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Google CEO Sundar Pichai speaks on-stage during the Google I/O keynote session at the Google Developers Conference in Mountain View, California, on May 10, 2023. 
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Google wants to “supercharge” its seven-year-old smart assistant using new advancements in generative artificial intelligence, as part of the latest major reorganization of the Assistant unit.

In an email to employees on Monday, Peeyush Ranjan, Google’s vice president of engineering at Assistant, said the latest reshuffle will include a small number of layoffs. Ranjan said the company will look to push large language model (LLM) technology into Assistant, Google’s voice-powered software that’s similar to Apple’s Siri or Amazon’s Alexa.

“As a team, we need to focus on delivering high quality, critical product experiences for our users,” Ranjan wrote in the email, which was viewed by CNBC. “We’ve also seen the profound potential of generative AI to transform people’s lives and see a huge opportunity to explore what a surpercharged Assistant, powered by the LLM technology, would look like.”

A portion of the Assistant team has already started working on the efforts, Ranjan added. Employees who are being laid off will be given 60 days to search for other jobs within Google.

Axios first reported some of the unit’s changes.

As a part of the reorganization, executives announced a dozen changes to the company’s “Speech” team, which oversees voice commands. Francoise Beaufays, who had been the head of Speech, is moving to work under Sissie Hsiao, who oversees Bard and Assistant.

“This is an exciting moment for AI, with nearly every product demanding world-class AI-driven Speech,” Beaufays wrote in a separate email announcing changes to the unit. Some members of the Speech team will focus their efforts specifically on Bard, she wrote.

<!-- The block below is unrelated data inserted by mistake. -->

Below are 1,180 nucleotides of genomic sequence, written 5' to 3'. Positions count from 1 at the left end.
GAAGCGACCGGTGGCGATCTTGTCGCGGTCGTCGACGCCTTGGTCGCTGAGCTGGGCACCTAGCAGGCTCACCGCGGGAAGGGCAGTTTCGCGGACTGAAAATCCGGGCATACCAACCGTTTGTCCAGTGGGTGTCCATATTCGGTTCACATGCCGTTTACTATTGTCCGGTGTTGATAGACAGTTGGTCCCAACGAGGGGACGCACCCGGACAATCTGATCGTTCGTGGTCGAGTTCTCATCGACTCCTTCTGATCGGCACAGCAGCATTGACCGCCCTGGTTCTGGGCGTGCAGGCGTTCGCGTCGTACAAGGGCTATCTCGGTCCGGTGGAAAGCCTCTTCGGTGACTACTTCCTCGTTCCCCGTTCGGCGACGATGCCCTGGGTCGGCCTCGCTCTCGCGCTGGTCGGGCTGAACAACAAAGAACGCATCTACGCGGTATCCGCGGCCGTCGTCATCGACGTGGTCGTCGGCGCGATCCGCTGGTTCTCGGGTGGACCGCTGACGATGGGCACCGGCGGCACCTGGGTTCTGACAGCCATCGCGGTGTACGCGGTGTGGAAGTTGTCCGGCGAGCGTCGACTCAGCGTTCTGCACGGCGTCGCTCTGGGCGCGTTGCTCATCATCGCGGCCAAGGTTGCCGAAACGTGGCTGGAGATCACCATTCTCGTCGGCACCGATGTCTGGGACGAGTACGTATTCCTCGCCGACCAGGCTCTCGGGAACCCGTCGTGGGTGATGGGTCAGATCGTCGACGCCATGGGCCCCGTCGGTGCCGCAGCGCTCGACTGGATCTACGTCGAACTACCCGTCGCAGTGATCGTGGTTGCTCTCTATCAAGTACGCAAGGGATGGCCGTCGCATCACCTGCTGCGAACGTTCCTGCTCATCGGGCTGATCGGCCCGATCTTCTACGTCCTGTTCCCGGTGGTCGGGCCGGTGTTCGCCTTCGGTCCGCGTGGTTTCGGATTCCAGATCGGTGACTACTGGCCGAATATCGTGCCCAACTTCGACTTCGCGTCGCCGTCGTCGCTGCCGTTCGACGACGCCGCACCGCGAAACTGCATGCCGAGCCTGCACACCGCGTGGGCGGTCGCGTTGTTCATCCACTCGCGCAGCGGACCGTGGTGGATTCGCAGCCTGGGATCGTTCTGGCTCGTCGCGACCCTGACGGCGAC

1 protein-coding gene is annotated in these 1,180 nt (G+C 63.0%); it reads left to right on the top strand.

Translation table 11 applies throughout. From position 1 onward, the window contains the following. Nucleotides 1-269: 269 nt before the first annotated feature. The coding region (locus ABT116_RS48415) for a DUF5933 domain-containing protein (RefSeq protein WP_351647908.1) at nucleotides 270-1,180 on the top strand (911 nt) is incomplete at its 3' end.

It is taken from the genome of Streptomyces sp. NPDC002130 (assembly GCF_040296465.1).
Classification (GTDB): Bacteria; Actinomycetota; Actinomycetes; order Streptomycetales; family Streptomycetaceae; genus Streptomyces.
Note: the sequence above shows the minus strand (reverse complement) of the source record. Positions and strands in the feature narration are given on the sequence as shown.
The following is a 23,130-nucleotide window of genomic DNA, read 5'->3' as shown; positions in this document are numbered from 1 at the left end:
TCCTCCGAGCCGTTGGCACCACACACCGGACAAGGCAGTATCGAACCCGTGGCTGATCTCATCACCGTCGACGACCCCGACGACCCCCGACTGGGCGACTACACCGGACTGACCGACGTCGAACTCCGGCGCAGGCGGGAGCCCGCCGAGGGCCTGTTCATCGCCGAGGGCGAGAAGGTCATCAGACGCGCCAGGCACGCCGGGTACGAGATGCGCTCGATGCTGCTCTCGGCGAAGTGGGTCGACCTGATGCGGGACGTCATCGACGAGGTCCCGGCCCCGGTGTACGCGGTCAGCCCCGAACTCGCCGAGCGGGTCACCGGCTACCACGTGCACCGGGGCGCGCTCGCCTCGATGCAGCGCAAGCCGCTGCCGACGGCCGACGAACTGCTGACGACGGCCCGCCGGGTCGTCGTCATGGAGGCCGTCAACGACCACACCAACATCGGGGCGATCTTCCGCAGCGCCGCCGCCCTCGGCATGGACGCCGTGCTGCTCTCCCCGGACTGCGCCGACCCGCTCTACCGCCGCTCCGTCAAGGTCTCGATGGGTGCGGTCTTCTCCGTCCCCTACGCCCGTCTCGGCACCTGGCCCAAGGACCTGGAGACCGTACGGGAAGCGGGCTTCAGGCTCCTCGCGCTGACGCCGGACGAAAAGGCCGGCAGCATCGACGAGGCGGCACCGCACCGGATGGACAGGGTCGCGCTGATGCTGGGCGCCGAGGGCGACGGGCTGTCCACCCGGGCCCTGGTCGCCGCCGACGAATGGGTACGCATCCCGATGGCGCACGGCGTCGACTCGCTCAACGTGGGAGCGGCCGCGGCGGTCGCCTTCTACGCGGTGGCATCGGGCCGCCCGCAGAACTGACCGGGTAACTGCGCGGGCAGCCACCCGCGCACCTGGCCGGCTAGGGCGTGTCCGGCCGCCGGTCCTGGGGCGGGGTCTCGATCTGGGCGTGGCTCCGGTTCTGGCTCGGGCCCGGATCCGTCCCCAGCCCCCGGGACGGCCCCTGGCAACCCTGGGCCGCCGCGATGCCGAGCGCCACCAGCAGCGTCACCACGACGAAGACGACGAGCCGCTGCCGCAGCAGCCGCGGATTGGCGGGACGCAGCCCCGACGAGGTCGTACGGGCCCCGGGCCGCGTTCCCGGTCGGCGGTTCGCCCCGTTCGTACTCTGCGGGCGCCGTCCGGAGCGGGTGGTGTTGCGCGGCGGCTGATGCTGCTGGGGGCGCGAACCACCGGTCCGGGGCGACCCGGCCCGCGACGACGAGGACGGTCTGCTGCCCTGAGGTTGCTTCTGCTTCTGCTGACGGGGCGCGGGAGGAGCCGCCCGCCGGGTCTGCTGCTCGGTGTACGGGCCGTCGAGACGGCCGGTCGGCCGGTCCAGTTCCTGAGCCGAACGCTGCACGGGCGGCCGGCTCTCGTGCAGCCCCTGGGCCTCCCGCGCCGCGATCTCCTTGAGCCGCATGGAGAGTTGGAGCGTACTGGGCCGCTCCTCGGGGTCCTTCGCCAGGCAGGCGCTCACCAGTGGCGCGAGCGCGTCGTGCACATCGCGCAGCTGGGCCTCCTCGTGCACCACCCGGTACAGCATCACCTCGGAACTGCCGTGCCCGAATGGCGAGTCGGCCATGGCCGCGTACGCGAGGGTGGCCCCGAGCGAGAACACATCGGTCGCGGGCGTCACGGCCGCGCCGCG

Assistant executives said the changes will allow the division to move with “speed and focus.”

Jennifer Rodstrom, a Google spokesperson, said in an email to CNBC that the company is “excited to explore how LLMs can help us supercharge Assistant and make it even better.”

“Hundreds of millions of people use the Assistant every month and we’re committed to giving them high quality experiences,” she wrote.

The rapid developments in generative AI, which responds to text-based queries with intelligent and creative answers and can convert text to images, is pushing Google to embed the technology in as many products as possible.

For the older Assistant organization, that’s meant frequent refinements. Assistant is used in Google’s mobile and home devices, including its Pixel smartphone and in Nest smart speakers and devices. It’s also used in smart watches, smart displays, TVs and in vehicles through the Android Auto platform.

In March, Hsiao announced changes to the organization, underscoring a prioritizing of Bard. Ranjan, who had been vice president of commerce, stepped in as engineering lead for the unit and oversees more than 1,700 full-time employees, according to an internal document.

Since the launch late last year of OpenAI’s ChatGPT, Amazon has also emphasized the emerging importance of generative AI, adding it into Alexa products.

For Google, which has dominated internet search for the better part of two decades, there’s more at stake, as ChatGPT and Microsoft Bing, which uses OpenAI’s model, give people alternative ways to search for answers.

Google has been rolling out updates to Bard after launching it publicly in March. Last month, the company said it expanded to over 40 languages in more countries, and will include features like audio responses, thanks to its newest LLM, Palm 2.

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